CCS strategy

8/14/2014 11:22:13 PM
Hello,

Can anyone tell me please when we should NPO the patient and give bed rest?
eg: why in pericaditis the pt should be NPO but not in septic arthritis?

Thanks!


8/15/2014 9:11:34 AM
PaPa61518864 wrote:
Hello,

Can anyone tell me please when we should NPO the patient and give bed rest?
eg: why in pericaditis the pt should be NPO but not in septic arthritis?

Thanks!


Hey!

According to my understanding, anyone admitted to the in patient unit/ ICU/ scheduled for surgery should be made NPO as long as they are receiving fluids. NPO also usually ordered so the pt can't eat (this would work in cases of dementia or AMS when there are aspiration precautions.) I think its safe to say if the patient is unstable and admitted, we should NPO them. Once they are stable "doing bettter" and VS stable, switch to regular diet or diet specific orders. Bedrest, if they can move around and stable give them BRP. if unstable, do not give BRB, and just add monitor urine output especially if they are getting fluids. if you are unsure, don't order it.

-hope this helps a little?


8/15/2014 12:22:17 PM
NaPa51556153 wrote:
PaPa61518864 wrote:
Hello,

Can anyone tell me please when we should NPO the patient and give bed rest?
eg: why in pericaditis the pt should be NPO but not in septic arthritis?

Thanks!


Hey!

According to my understanding, anyone admitted to the in patient unit/ ICU/ scheduled for surgery should be made NPO as long as they are receiving fluids. NPO also usually ordered so the pt can't eat (this would work in cases of dementia or AMS when there are aspiration precautions.) I think its safe to say if the patient is unstable and admitted, we should NPO them. Once they are stable "doing bettter" and VS stable, switch to regular diet or diet specific orders. Bedrest, if they can move around and stable give them BRP. if unstable, do not give BRB, and just add monitor urine output especially if they are getting fluids. if you are unsure, don't order it.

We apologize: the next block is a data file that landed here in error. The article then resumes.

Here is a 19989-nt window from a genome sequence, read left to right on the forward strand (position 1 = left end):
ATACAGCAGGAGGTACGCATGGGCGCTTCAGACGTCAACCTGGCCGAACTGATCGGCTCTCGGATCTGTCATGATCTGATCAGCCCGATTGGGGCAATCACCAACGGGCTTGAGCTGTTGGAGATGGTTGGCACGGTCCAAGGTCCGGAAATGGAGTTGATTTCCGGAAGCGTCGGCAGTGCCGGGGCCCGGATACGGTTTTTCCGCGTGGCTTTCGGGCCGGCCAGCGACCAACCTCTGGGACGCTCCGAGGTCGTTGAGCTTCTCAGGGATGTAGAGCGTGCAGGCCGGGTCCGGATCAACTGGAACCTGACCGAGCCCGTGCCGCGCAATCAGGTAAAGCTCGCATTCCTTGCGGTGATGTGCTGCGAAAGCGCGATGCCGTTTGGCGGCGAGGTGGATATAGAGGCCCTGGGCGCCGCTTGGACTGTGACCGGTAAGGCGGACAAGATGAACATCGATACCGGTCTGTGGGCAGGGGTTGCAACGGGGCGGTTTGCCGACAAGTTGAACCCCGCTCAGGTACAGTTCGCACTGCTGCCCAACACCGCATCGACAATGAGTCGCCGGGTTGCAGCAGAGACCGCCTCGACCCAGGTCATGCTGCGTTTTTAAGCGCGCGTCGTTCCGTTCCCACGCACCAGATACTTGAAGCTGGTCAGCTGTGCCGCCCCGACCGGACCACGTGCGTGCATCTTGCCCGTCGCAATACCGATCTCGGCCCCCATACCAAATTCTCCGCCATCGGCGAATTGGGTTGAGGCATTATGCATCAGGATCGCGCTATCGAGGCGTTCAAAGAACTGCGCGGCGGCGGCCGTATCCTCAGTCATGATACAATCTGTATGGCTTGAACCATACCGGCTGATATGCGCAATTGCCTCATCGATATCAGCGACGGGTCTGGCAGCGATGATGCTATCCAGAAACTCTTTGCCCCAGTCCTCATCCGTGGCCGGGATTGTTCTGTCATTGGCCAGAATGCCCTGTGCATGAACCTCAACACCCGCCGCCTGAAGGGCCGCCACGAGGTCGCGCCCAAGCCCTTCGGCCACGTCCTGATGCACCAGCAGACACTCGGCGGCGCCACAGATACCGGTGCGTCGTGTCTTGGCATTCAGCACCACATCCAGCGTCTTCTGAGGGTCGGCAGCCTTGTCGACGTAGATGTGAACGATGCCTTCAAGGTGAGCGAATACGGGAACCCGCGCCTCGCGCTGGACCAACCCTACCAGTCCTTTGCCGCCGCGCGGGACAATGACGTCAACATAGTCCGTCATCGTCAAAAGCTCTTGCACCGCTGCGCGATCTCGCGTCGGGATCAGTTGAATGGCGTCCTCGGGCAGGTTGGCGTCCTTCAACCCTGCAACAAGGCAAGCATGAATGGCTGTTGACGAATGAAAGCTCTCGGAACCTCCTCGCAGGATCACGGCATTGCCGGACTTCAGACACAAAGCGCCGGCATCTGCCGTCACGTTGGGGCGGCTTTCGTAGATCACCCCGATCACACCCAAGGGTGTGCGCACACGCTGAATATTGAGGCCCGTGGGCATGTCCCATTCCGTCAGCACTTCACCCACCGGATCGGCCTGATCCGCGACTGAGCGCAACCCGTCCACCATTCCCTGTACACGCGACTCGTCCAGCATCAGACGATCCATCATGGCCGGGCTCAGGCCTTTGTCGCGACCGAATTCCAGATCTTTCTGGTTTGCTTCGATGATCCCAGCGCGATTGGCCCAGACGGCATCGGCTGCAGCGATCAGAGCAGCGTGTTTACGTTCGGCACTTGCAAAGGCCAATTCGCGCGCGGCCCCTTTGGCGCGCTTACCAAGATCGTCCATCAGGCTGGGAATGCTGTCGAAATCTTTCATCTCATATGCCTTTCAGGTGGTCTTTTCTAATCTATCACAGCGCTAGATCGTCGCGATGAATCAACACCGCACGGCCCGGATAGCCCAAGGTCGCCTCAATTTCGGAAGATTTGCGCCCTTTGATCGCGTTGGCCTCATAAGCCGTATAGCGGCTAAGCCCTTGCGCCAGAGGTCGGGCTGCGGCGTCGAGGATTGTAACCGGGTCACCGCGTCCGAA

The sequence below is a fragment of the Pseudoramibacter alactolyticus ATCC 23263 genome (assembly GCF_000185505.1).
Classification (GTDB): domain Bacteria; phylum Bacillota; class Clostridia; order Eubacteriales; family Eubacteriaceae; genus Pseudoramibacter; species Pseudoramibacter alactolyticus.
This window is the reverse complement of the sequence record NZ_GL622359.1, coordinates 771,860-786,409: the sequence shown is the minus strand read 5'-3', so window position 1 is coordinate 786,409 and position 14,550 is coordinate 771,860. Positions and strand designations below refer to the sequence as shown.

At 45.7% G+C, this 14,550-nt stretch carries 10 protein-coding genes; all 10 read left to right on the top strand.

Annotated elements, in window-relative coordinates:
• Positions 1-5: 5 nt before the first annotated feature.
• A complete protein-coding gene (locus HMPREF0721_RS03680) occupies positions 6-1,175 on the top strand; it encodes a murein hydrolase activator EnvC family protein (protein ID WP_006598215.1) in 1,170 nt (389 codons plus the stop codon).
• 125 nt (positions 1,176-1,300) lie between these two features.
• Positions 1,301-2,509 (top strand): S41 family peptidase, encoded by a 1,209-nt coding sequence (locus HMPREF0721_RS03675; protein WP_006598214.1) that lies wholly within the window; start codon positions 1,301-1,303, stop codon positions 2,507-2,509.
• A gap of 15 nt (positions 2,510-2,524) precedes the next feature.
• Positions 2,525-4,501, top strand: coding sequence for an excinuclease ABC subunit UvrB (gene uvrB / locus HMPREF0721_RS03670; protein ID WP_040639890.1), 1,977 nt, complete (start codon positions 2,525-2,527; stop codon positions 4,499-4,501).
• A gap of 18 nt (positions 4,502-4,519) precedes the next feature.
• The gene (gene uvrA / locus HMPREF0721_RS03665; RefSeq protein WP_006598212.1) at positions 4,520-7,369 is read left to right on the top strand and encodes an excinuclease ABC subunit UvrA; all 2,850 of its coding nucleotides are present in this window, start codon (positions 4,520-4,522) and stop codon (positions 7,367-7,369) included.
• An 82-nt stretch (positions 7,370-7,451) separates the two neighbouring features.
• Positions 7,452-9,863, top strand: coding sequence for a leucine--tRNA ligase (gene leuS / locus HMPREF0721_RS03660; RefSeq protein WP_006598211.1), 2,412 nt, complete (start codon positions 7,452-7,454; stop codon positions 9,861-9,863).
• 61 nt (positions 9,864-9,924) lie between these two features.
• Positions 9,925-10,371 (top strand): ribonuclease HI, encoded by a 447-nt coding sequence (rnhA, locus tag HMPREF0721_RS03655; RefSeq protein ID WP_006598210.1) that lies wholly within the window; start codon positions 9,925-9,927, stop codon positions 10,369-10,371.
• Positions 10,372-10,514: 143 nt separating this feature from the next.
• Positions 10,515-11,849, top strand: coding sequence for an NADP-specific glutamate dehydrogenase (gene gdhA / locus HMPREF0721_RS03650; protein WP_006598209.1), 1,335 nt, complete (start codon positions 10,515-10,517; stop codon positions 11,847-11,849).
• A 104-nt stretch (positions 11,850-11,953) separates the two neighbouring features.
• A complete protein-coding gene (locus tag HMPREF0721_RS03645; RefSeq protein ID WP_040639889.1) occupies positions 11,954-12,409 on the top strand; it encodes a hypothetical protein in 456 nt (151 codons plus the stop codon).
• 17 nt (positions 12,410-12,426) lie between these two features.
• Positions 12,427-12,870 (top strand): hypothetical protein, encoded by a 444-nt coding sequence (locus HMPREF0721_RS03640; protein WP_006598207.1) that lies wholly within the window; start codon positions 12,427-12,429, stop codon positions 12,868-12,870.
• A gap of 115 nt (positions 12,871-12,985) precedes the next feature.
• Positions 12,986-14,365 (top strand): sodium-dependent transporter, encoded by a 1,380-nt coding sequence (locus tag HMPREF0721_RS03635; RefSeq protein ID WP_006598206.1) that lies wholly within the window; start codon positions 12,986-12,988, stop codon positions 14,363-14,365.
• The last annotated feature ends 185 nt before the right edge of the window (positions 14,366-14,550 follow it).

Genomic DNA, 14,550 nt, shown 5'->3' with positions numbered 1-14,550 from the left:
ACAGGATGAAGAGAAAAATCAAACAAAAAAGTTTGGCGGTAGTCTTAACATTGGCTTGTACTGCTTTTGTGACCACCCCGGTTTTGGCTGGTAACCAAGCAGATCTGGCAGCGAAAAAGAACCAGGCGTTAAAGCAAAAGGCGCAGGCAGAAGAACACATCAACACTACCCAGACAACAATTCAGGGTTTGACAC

-hope this helps a little?





Hello,

Thank you for your comment. It was very helpful.
I was confused why pericarditis case was on regular diet and ambulate at will But septic arthritis case was NPO!!
Do we need to NPO the pt prior to arthrocentesis? Do we need to sedate the pt prior to arthrocentesis?!

Also do we order ICF prior to any procedure such as arthrocentesis or pericardiocentesis or we asume the consent has been taken care of?


Thanks a lot!
edited by on 8/15/2014
edited by on 8/15/2014


8/15/2014 6:15:31 PM
PaPa61518864 wrote:
NaPa51556153 wrote:
PaPa61518864 wrote:
Hello,

Can anyone tell me please when we should NPO the patient and give bed rest?
eg: why in pericaditis the pt should be NPO but not in septic arthritis?

Thanks!


Hey!

According to my understanding, anyone admitted to the in patient unit/ ICU/ scheduled for surgery should be made NPO as long as they are receiving fluids. NPO also usually ordered so the pt can't eat (this would work in cases of dementia or AMS when there are aspiration precautions.) I think its safe to say if the patient is unstable and admitted, we should NPO them. Once they are stable "doing bettter" and VS stable, switch to regular diet or diet specific orders. Bedrest, if they can move around and stable give them BRP. if unstable, do not give BRB, and just add monitor urine output especially if they are getting fluids. if you are unsure, don't order it.

-hope this helps a little?





Hello,

Thank you for your comment. It was very helpful.
I was confused why pericarditis case was on regular diet and ambulate at will But septic arthritis case was NPO!!
Do we need to NPO the pt prior to arthrocentesis? Do we need to sedate the pt prior to arthrocentesis?!

Also do we order ICF prior to any procedure such as arthrocentesis or pericardiocentesis or we asume the consent has been taken care of?



Thanks a lot!
edited by on 8/15/2014
edited by on 8/15/2014